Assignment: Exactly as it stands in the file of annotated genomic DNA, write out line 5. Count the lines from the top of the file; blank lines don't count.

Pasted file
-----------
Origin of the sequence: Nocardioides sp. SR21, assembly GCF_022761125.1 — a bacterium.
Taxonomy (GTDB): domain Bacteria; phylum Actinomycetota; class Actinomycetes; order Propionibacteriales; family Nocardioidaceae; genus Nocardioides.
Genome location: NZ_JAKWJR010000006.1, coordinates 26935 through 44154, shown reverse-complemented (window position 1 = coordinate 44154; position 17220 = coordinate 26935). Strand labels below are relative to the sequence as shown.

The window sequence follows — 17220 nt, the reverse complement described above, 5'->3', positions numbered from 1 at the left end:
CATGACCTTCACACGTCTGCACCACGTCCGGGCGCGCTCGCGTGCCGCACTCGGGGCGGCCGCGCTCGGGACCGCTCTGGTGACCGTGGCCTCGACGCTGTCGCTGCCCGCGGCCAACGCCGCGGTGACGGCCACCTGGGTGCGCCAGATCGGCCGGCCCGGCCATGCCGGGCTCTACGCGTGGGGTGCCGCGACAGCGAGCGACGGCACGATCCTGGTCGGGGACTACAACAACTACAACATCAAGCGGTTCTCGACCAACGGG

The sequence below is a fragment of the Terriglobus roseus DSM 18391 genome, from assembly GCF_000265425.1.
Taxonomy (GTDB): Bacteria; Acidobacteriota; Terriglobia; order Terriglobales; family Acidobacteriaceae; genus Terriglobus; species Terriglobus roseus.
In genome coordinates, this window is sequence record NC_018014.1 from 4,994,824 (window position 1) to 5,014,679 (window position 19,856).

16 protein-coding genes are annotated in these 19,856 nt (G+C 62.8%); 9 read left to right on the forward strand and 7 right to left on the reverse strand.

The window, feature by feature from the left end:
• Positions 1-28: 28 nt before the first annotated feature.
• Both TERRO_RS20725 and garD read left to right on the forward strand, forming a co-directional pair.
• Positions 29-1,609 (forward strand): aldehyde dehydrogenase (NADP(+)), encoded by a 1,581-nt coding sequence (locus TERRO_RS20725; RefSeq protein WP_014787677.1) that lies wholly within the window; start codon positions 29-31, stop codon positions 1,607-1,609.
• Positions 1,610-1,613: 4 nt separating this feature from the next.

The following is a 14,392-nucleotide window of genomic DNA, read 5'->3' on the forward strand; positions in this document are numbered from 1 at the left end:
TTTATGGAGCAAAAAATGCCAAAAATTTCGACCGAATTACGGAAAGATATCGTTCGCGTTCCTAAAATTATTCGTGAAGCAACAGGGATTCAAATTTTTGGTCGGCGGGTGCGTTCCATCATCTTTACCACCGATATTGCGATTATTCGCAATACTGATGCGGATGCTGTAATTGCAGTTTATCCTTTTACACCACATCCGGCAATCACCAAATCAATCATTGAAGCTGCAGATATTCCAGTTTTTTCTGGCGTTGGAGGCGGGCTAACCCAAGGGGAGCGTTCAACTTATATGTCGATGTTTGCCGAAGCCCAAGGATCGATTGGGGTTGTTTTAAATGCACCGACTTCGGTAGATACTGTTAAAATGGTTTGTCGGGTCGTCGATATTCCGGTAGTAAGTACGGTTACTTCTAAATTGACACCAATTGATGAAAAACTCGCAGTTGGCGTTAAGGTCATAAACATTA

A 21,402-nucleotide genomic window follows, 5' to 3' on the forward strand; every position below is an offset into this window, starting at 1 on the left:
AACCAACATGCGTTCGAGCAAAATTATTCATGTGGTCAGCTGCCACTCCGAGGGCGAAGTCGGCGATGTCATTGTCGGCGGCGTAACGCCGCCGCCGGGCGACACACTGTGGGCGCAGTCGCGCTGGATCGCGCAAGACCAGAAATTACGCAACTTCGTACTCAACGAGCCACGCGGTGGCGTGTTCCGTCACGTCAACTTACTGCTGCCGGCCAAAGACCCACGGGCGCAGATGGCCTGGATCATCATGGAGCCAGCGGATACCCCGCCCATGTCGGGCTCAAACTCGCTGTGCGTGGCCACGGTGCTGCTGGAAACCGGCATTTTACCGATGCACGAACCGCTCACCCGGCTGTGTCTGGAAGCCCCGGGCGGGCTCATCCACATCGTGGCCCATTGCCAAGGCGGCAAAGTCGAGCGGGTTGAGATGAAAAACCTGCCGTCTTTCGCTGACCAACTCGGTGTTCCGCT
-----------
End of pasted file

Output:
CATGACCTTCACACGTCTGCACCACGTCCGGGCGCGCTCGCGTGCCGCACTCGGGGCGGCCGCGCTCGGGACCGCTCTGGTGACCGTGGCCTCGACGCTGTCGCTGCCCGCGGCCAACGCCGCGGTGACGGCCACCTGGGTGCGCCAGATCGGCCGGCCCGGCCATGCCGGGCTCTACGCGTGGGGTGCCGCGACAGCGAGCGACGGCACGATCCTGGTCGGGGACTACAACAACTACAACATCAAGCGGTTCTCGACCAACGGG